Now let the trumpets blare and the obsequies begin, as full of bombast as some of Ted Kennedy's own orations.
Let us begin in the spirit of nil nisi bonum: Speak nothing but good of the dead. Let us recall Sen. Kennedy's work with George W. Bush on the No Child Left Behind law:
If the senator's political record was a model of effective partisanship, he was also capable of making a bipartisan gesture against the bigotry of low expectations in public education. Even if he had to disappoint his political base, notably including the teachers' unions. Which was no small thing for one of the always politically savvy Kennedys. That was one time he inspired admiration rather than suspicion.
But after that one landmark piece of legislation, it grows harder to find anything in Ted Kennedy's voting record besides the usual kneejerk liberaldom. No doubt he became a master of the legislative process in the U.S. Senate. And that will be more than enough to please the senator's easily pleased admirers, who tend to confuse ideology with principle.
The airwaves should soon be as satiated with fulsome tributes as the Congressional Record. There will be no shortage of fond memories and good words aplenty from those the senator favored with patronage or praise or just a word of support. Their number includes the current president of the United States when he was still a presidential candidate. Sen. Kennedy was never one to underestimate the power of doing a friend or even an enemy a favor.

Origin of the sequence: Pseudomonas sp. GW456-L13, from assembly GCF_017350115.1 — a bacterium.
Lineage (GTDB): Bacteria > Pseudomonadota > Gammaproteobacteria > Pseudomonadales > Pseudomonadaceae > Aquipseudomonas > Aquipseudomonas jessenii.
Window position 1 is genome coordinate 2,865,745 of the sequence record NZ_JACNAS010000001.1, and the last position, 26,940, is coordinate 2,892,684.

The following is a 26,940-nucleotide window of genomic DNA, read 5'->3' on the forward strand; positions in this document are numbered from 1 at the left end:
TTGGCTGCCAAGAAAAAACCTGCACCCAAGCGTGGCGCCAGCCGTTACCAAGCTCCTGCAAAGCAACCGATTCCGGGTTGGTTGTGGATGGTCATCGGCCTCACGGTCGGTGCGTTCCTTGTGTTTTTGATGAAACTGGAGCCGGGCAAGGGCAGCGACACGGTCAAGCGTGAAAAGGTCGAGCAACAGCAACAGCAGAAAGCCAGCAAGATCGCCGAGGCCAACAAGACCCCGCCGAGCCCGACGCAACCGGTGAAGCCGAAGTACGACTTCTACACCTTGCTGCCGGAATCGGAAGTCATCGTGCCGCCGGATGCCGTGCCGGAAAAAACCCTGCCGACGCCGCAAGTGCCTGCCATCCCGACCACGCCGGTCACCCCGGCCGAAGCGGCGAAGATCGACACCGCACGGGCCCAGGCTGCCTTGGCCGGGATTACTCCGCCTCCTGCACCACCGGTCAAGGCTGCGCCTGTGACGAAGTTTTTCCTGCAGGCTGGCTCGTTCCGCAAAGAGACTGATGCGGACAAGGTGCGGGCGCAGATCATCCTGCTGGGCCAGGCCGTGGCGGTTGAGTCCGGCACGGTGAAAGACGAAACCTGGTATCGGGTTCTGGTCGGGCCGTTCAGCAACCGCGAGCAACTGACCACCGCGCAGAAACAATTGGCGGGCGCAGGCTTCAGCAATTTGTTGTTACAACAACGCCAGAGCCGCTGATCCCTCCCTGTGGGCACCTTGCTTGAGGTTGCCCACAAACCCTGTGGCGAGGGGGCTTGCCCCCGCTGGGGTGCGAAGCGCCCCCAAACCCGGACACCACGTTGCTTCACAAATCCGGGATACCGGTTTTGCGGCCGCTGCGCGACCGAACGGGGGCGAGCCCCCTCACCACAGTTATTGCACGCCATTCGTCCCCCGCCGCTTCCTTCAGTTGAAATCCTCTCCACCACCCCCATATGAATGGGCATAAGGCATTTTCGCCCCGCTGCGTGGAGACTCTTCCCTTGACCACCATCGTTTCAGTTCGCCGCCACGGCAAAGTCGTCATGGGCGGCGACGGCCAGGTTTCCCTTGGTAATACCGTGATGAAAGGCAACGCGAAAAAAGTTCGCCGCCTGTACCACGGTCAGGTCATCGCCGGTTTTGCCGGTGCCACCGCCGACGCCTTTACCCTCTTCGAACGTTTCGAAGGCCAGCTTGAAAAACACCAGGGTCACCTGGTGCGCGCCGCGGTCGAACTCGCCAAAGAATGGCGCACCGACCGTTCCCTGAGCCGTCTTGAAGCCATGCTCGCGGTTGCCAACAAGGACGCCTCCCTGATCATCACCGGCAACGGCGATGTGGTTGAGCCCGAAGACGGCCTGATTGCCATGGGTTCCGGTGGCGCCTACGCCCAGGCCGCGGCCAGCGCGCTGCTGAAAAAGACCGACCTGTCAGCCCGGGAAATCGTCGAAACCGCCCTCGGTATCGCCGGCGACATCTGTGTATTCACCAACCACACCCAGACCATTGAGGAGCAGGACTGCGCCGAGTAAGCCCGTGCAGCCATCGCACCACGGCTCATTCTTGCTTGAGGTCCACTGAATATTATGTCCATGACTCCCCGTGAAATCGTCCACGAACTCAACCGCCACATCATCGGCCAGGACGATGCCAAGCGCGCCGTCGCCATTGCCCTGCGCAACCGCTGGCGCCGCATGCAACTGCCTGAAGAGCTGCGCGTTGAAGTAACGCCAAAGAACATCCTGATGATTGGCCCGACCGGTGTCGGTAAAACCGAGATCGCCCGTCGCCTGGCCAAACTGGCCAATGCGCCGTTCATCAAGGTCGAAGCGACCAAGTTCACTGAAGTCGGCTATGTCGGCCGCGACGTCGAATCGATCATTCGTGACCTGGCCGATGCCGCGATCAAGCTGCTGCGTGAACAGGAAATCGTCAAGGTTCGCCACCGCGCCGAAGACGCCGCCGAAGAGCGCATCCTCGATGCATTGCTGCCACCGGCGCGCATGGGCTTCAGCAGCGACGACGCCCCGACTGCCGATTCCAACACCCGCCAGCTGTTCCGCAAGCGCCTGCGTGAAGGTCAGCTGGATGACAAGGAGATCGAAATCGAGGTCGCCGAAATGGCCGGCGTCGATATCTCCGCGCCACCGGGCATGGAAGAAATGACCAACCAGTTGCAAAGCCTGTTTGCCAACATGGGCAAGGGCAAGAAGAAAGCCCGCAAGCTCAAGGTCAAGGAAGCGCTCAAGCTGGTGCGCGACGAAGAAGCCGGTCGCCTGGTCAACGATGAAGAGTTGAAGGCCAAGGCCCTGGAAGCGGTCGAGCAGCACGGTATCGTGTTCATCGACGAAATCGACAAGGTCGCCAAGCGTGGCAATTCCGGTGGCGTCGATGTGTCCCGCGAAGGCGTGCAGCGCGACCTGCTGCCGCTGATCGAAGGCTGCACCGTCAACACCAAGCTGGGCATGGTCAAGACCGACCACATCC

Now, with the news of his death, the Kennedy mystique/myth will be dusted off and rolled out once again. A grand old Irish wake will be held -- a splendid custom -- while as counterpoint, the usual false notes will be solemnly trumpeted in pure NPR-ese. Preferably in a British accent to give them a little class. That final touch will surely amuse those lucky enough to be Irish.
In all the hubbub, it may scarcely be noticed that Ted Kennedy was a pol to the last, if not beyond. One of his last actions on this earth was to press lawmakers in his home state to change the way they would fill his seat in the U.S. Senate on his death. Instead of a special election, Sen. Kennedy wanted it arranged so the state's Democratic governor would appoint his successor. That way, there would be no unseemly gap in the current, filibuster-proof Democratic dominance of the U.S. Senate.
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